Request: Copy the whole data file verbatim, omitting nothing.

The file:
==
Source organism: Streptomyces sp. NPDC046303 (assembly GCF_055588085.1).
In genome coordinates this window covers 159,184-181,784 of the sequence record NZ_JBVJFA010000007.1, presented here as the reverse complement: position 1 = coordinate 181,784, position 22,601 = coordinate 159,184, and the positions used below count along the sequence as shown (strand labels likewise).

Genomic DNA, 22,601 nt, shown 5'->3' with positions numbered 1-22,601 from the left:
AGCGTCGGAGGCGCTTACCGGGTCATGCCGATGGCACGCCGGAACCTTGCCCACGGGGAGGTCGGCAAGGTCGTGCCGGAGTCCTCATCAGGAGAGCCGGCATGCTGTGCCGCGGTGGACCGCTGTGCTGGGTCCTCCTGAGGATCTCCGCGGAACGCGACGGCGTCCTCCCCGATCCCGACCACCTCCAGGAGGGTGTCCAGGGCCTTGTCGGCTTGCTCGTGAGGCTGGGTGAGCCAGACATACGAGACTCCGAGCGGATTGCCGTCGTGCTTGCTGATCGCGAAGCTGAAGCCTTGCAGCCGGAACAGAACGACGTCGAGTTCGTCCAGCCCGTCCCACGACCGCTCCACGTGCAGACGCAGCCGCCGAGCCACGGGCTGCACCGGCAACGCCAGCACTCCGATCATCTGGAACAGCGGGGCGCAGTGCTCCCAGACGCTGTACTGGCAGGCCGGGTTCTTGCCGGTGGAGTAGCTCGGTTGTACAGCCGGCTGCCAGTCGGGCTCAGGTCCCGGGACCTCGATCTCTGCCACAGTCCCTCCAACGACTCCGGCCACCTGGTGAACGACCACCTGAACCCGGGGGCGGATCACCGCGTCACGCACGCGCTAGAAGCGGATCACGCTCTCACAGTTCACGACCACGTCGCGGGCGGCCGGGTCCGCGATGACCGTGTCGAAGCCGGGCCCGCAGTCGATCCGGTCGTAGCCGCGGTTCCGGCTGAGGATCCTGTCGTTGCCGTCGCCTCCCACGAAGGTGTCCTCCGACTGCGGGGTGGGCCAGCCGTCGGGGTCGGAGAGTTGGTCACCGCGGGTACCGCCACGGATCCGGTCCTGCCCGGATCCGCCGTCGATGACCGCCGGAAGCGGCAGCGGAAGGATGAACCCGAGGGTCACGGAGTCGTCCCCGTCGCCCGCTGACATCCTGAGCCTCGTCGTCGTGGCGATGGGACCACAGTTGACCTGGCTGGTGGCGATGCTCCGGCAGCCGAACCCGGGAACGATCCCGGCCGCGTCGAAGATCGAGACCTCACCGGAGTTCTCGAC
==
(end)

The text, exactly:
Source organism: Streptomyces sp. NPDC046303 (assembly GCF_055588085.1).
In genome coordinates this window covers 159,184-181,784 of the sequence record NZ_JBVJFA010000007.1, presented here as the reverse complement: position 1 = coordinate 181,784, position 22,601 = coordinate 159,184, and the positions used below count along the sequence as shown (strand labels likewise).

Genomic DNA, 22,601 nt, shown 5'->3' with positions numbered 1-22,601 from the left:
AGCGTCGGAGGCGCTTACCGGGTCATGCCGATGGCACGCCGGAACCTTGCCCACGGGGAGGTCGGCAAGGTCGTGCCGGAGTCCTCATCAGGAGAGCCGGCATGCTGTGCCGCGGTGGACCGCTGTGCTGGGTCCTCCTGAGGATCTCCGCGGAACGCGACGGCGTCCTCCCCGATCCCGACCACCTCCAGGAGGGTGTCCAGGGCCTTGTCGGCTTGCTCGTGAGGCTGGGTGAGCCAGACATACGAGACTCCGAGCGGATTGCCGTCGTGCTTGCTGATCGCGAAGCTGAAGCCTTGCAGCCGGAACAGAACGACGTCGAGTTCGTCCAGCCCGTCCCACGACCGCTCCACGTGCAGACGCAGCCGCCGAGCCACGGGCTGCACCGGCAACGCCAGCACTCCGATCATCTGGAACAGCGGGGCGCAGTGCTCCCAGACGCTGTACTGGCAGGCCGGGTTCTTGCCGGTGGAGTAGCTCGGTTGTACAGCCGGCTGCCAGTCGGGCTCAGGTCCCGGGACCTCGATCTCTGCCACAGTCCCTCCAACGACTCCGGCCACCTGGTGAACGACCACCTGAACCCGGGGGCGGATCACCGCGTCACGCACGCGCTAGAAGCGGATCACGCTCTCACAGTTCACGACCACGTCGCGGGCGGCCGGGTCCGCGATGACCGTGTCGAAGCCGGGCCCGCAGTCGATCCGGTCGTAGCCGCGGTTCCGGCTGAGGATCCTGTCGTTGCCGTCGCCTCCCACGAAGGTGTCCTCCGACTGCGGGGTGGGCCAGCCGTCGGGGTCGGAGAGTTGGTCACCGCGGGTACCGCCACGGATCCGGTCCTGCCCGGATCCGCCGTCGATGACCGCCGGAAGCGGCAGCGGAAGGATGAACCCGAGGGTCACGGAGTCGTCCCCGTCGCCCGCTGACATCCTGAGCCTCGTCGTCGTGGCGATGGGACCACAGTTGACCTGGCTGGTGGCGATGCTCCGGCAGCCGAACCCGGGAACGATCCCGGCCGCGTCGAAGATCGAGACCTCACCGGAGTTCTCGAC